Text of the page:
SSP No. 7 January 31, 1997

Social Security

Privatizing Social Security: The $10 Trillion Opportunity

by Martin Feldstein

Martin Feldstein is a professor of economics at Harvard University and president of the National Bureau of Economics Research This essay is adapted from the author's Richard T. Ely lecture to the American Economics Association delivered in January 1996.


Executive Summary

As America moves into the 21st century, two public policy issues are becoming increasingly important: the need to reform Social Security and the need to spur economic growth and raise real wages. Recent evidence suggests that it may be possible to solve both problems simultaneously.

Our current Social Security system is acting as a drag on economic growth in two important ways. First, the payroll tax distorts the supply of labor and the type of compensation sought by workers. These losses are inevitable because of the low return implied by the pay-as-you-go character of the unfunded Social Security system. Second, the system reduces national savings and investment.

Privatizing Social Security, transforming it from an unfunded pay-as-you-go system to a system of mandatory private savings accounts, would solve both of those problems and increase economic growth.

Under the current Social Security system, each generation now and in the future loses the difference between the return to real capital that would be obtained in a funded system and the much lower return in the existing unfunded program. Shifting to a privatized system of individual mandatory accounts that can be invested in a mix of stocks and bonds would permit individuals to obtain the full real pretax rate of return on capital. This would mean a larger capital stock and a higher national income.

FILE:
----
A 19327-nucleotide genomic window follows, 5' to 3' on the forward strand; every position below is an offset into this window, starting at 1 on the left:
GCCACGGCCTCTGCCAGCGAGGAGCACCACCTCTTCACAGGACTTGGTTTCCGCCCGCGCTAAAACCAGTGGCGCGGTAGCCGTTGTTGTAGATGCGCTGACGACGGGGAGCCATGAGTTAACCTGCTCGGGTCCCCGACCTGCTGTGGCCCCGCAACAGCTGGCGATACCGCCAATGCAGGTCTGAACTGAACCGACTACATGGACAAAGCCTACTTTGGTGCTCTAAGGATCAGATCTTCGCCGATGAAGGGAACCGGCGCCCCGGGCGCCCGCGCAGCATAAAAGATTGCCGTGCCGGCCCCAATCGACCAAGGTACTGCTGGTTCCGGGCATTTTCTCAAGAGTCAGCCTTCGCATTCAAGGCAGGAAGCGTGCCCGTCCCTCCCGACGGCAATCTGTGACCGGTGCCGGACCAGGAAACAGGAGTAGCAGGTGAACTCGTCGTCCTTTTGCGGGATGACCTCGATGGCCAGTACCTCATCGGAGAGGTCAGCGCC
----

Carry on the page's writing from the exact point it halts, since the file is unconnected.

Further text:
Conservative assumptions imply that Social Security privatization would raise the well-being of future generations by an amount equal to 5 percent of gross domestic product (GDP) each year as long as the system lasts. Although the transition to a funded system would involve economic as well as political costs, the net present value of the gain would be enormous—as much as $10-20 trillion.

Such a private savings program would solve Social Security's long-run financial problems without the necessity for either huge tax increases or draconian benefit cuts. At the same time, it would yield enormous benefits to the economy. In short, privatizing Social Security can increase real incomes for everyone while ensuring a dignified retirement for future retirees.



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